Stoke Staffs LEP
New help for Staffordshire people struggling to find work
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New help for Staffordshire people struggling to find work

People living in deprived areas of Staffordshire who are struggling to find a job are to receive one-to-one help and support in a new programme.

Two organisations – Business Enterprise Support and Steps to Work – have been successful in their applications to deliver the ’Multiple Barriers’ project. This is part of the Building Better Opportunities programme funded by the Big Lottery Fund and the European Social Fund. Their two parts of the programme will run across Stafford, South Staffordshire, Burton, Lichfield, Cannock and Tamworth, starting in January 2017.

A decision on the provider for the third part of the £11million programme, covering Stoke-on-Trent, Newcastle-under-Lyme and the Staffordshire Moorlands, is expected in the New Year, with that scheme due to start in April 2017.

Business Enterprise support will run the £2.3million Stafford and South Staffordshire project, focusing on areas including Highfields, Western Downs, Littleworth, Manor and Penkside in Stafford, and Hatherton and Huntington in south Staffordshire.

Steps to Work will run the £3.17million project covering Burton, Lichfield, Cannock and Tamworth. The areas covered include:

  • Tamworth: Amington, Belgrave, Castle, Glascote and Stonydelph;
  • East Staffordshire: Anglesey, Burton, Eton Park, Horninglow, Shobnall, Stapenhill and Winshill;
  • Cannock: Brereton and Ravenhill, Cannock East, Cannock North, Cannock South, Etching Hill and the Heath, and Hednesford North;
  • Lichfield: Chadsmead and Curborough.

The schemes aim to help people facing barriers to employment because they lack qualifications, live in an isolated rural area, have caring or childcare responsibilities, or have problems with ill health or disability, or face other problems such as discrimination due to their race or age group.

A key aim of the Stoke-on-Trent and Staffordshire Local Enterprise Partnership is to develop a modern and flexible skills system which enables everyone to gain the skills required to find work in the growth sectors of the local economy, creating more and better jobs and helping to build thriving communities.

LEP chairman David Frost CBE said: “We are delighted that these important projects have won funding from the Big Lottery and the ESF.

“We are fortunate to have a low level of unemployment in our region, but there are still pockets of deprivation and too many people without qualifications. It is vital that all our residents have the opportunity to improve their skills and find fulfilling jobs. A highly skilled workforce is key to creating a successful economy for the future and ensuring that Stoke-on-Trent and Staffordshire is somewhere that people want to live, work and invest.”

Staffordshire County Council’s learning and skills leader Ben Adams said: “We have seen job opportunities increase significantly across Staffordshire in recent years as we have attracted major investment, supported business development, backed small enterprises and improved fibre broadband connection across the county.

“We must make these opportunities work for everyone and so investment in improving skills is vital. Working with the LEP we are increasing apprenticeships and have implemented the advanced manufacturing and engineering skills hub. The Building Better Opportunities programme will focus on harder to reach communities – giving people greater confidence and skills to meet the needs of today’s employers.”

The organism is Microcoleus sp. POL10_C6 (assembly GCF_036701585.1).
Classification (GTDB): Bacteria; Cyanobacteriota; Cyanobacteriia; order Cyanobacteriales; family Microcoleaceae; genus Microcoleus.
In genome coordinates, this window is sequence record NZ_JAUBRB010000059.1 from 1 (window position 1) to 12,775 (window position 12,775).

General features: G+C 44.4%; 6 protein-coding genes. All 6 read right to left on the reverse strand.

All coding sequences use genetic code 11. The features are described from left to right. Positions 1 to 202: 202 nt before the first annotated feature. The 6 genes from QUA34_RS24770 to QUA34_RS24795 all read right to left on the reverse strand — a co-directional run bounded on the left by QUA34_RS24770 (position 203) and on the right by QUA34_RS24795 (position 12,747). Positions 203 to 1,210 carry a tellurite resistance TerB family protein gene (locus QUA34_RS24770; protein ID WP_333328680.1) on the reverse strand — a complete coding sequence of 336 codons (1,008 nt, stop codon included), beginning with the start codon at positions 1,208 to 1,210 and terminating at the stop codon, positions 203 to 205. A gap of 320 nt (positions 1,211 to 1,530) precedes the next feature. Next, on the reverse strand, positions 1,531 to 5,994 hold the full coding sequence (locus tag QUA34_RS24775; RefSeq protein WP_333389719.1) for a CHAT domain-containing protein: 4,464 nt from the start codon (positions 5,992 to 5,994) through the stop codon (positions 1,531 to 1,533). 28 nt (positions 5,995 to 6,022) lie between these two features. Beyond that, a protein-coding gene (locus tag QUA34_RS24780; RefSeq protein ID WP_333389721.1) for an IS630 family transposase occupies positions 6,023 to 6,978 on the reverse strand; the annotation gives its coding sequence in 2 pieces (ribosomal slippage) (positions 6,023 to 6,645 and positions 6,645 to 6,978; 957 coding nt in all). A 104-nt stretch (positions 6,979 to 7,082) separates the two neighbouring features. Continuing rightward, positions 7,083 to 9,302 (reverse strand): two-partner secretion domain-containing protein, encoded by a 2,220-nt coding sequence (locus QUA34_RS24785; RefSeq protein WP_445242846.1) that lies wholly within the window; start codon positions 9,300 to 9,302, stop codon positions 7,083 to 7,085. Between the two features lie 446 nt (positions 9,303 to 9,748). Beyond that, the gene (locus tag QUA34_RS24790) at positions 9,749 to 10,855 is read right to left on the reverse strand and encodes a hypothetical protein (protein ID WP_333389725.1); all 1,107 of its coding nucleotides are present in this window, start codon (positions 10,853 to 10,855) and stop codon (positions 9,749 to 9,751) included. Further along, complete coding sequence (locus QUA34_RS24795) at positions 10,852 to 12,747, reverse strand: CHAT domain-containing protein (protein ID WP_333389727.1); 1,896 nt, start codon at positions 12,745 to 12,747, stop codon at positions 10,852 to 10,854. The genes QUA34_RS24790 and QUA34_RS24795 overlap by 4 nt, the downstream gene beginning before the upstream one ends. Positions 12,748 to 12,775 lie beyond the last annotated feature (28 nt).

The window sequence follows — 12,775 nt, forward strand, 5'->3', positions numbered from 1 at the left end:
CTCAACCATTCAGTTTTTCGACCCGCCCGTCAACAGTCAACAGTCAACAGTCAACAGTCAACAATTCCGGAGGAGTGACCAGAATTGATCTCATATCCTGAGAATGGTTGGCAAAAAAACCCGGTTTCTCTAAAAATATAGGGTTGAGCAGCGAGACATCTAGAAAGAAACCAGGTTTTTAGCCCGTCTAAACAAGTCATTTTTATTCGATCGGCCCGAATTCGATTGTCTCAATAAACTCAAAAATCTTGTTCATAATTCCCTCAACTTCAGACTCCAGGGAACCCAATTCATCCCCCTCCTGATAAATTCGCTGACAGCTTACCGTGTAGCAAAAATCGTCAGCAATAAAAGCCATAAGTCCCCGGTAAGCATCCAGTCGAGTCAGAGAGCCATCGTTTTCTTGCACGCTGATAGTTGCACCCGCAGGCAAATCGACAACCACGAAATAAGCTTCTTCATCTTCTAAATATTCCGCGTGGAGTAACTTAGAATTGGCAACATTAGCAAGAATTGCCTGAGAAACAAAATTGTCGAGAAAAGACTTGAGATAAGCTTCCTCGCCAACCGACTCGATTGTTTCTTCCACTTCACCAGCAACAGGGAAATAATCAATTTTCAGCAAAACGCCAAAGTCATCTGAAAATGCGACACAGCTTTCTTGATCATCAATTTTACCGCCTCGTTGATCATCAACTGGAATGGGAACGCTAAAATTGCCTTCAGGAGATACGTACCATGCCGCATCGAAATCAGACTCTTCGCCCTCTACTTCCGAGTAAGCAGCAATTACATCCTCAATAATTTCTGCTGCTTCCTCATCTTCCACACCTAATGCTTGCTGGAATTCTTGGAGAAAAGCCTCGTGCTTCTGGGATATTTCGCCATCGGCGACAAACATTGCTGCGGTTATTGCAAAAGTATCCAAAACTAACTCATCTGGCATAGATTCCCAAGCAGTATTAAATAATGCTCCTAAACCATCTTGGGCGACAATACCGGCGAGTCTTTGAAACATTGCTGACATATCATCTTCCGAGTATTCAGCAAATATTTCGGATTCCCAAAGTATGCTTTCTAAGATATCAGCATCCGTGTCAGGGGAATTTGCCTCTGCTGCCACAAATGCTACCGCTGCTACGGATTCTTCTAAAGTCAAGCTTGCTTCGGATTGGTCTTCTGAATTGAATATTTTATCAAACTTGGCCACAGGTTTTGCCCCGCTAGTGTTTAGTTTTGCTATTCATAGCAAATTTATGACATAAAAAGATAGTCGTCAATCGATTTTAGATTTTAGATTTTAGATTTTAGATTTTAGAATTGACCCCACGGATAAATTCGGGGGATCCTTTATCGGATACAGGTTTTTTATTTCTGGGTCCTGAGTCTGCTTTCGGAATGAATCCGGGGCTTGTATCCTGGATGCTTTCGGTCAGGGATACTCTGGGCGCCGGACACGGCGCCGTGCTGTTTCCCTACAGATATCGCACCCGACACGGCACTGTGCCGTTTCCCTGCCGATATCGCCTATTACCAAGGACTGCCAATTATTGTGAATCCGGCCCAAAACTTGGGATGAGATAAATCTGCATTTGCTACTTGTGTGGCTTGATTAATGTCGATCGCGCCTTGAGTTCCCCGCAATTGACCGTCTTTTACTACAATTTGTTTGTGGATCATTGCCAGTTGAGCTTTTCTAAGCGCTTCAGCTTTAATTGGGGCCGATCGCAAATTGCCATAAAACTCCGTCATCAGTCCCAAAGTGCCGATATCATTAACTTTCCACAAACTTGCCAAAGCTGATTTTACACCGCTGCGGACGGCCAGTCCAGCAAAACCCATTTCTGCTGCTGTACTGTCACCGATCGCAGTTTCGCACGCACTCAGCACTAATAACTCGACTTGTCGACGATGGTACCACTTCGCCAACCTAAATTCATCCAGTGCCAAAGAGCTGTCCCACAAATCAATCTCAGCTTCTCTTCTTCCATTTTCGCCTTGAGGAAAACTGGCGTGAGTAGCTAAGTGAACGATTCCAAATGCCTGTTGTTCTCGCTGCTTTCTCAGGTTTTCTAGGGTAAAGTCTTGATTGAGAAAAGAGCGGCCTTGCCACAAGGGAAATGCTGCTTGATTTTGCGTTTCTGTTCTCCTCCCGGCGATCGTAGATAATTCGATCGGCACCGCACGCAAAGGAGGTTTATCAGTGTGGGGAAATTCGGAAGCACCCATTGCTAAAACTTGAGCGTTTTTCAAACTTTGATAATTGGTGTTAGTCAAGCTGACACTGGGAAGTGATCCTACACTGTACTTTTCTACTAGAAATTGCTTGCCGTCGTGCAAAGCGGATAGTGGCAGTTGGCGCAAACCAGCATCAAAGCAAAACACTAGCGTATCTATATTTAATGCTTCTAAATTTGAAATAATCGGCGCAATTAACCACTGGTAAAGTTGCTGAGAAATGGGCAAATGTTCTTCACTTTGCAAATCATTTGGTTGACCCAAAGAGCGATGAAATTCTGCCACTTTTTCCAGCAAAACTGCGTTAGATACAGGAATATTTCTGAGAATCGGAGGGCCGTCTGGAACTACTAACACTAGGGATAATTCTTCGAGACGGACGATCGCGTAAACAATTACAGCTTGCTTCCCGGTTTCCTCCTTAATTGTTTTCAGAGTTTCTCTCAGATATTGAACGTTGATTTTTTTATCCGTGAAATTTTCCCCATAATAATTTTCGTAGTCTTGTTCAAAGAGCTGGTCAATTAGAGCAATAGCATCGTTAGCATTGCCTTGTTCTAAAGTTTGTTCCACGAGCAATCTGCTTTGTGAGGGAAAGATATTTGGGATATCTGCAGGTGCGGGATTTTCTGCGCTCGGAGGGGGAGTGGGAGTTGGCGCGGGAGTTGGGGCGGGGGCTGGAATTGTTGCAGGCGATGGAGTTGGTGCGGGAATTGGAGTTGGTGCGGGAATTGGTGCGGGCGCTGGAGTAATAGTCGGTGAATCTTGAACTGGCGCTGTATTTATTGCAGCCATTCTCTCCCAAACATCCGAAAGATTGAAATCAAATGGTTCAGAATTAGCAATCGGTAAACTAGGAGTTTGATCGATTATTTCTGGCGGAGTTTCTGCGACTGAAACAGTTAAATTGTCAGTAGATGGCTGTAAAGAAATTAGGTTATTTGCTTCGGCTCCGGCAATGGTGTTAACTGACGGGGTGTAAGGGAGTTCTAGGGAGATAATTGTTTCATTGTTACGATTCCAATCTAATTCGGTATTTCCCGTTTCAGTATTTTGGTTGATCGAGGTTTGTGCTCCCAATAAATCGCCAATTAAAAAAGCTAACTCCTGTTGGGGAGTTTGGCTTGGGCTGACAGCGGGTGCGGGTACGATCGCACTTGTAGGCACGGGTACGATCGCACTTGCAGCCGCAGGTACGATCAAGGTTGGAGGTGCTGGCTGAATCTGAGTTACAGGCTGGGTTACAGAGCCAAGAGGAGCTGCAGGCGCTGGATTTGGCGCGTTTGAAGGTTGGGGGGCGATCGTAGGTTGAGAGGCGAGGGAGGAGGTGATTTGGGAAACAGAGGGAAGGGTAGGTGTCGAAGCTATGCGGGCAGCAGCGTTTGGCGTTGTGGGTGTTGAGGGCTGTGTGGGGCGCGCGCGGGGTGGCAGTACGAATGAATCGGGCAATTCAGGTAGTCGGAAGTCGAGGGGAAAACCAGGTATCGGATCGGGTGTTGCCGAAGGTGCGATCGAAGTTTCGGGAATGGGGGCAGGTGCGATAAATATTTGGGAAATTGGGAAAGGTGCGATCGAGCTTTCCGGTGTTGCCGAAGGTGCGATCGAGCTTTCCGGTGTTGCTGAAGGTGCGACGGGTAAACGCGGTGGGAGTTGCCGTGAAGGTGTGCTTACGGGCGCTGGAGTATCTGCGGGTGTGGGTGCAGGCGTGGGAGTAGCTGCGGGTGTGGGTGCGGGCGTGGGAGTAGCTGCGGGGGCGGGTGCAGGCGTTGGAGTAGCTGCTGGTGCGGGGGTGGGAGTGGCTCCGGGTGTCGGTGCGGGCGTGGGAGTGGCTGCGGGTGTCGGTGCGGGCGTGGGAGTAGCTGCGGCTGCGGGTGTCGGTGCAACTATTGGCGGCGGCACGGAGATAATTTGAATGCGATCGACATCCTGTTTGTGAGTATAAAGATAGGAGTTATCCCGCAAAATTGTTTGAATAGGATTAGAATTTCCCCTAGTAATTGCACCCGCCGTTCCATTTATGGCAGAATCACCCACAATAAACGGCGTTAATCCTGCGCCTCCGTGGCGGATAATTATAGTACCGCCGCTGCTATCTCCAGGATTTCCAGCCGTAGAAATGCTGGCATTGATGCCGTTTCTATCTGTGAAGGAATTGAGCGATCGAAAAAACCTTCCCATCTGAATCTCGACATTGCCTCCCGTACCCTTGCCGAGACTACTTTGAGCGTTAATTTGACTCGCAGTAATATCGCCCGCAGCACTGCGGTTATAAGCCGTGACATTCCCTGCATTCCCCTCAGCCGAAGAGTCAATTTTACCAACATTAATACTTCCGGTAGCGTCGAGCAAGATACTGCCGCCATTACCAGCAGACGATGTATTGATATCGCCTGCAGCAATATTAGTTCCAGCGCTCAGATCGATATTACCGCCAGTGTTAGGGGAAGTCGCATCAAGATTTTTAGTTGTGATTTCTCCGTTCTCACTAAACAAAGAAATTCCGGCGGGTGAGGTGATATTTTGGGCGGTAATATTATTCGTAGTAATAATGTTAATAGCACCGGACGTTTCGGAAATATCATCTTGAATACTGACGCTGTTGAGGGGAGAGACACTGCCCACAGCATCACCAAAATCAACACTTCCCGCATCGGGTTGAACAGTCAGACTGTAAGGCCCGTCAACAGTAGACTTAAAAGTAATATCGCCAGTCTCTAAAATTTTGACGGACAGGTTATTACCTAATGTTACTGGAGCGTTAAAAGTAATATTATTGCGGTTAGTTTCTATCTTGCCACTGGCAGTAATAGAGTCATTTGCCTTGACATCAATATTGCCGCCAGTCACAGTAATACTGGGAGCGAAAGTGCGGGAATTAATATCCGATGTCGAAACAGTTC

A needs analysis and consultation carried out by the LEP identified people particularly in need of help, including:

  • people with low skills or qualifications;
  • people who are unemployed and economically inactive, including those out of work due to disability and ill health;
  • young people not in education, employment or training (NEET);
  • groups of people at highest risk of worklessness and facing multiple barriers to employment.

The analysis highlighted the need for a personalised approach, working one-to-one with people to help them address the particular barriers preventing them moving towards and into employment.

The new projects will focus on those who are furthest from the labour market. Finding them jobs will be one measure of success, alongside helping them to progress onto other training, education or volunteering opportunities.

The projects will support people through the transition to work or learning, help them gain skills, including digital and financial skills, and provide ongoing support while they find their feet in new jobs.


  • The Big Lottery Fund is the largest funder of community activity in the UK. It puts people in the lead to improve their lives and communities, often through small, local projects.
  • It is responsible for giving out 40% of the money raised by National Lottery players for good causes. Every year it invests over £650 million and awards around 12,000 grants across the UK for health, education, environment and charitable purposes.
  • Since June 2004 it has awarded over £8 billion to projects that change the lives of millions of people.
  • The project received funding from the European Social Fund as part of the 2014-2020 European Structural and Investment Funds Growth Programme in England. The Department for Work and Pensions is the Managing Authority for the England European Social Fund programme. Established by the European Union, the European Social Fund helps local areas stimulate their economic development by investing in projects which will support skills development, employment and job creation, social inclusion and local community regenerations. For more information visit

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